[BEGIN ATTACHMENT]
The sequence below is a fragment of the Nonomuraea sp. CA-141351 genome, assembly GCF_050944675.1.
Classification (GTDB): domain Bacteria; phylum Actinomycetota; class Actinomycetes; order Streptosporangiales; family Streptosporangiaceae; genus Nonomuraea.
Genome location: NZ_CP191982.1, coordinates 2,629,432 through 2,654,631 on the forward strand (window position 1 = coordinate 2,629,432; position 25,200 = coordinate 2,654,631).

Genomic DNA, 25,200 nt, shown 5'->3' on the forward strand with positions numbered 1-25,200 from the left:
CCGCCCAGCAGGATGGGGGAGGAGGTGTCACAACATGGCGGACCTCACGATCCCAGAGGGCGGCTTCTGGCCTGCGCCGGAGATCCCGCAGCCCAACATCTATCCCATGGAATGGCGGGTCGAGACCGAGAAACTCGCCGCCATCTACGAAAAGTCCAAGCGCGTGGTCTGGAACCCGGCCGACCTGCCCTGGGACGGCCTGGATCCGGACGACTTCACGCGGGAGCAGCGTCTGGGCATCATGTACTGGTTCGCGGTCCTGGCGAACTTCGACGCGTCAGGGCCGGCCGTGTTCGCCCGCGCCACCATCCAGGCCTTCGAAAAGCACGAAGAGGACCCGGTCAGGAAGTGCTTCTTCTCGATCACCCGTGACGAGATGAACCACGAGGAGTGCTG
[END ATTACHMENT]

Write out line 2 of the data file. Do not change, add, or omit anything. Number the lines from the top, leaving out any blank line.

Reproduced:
Classification (GTDB): domain Bacteria; phylum Actinomycetota; class Actinomycetes; order Streptosporangiales; family Streptosporangiaceae; genus Nonomuraea.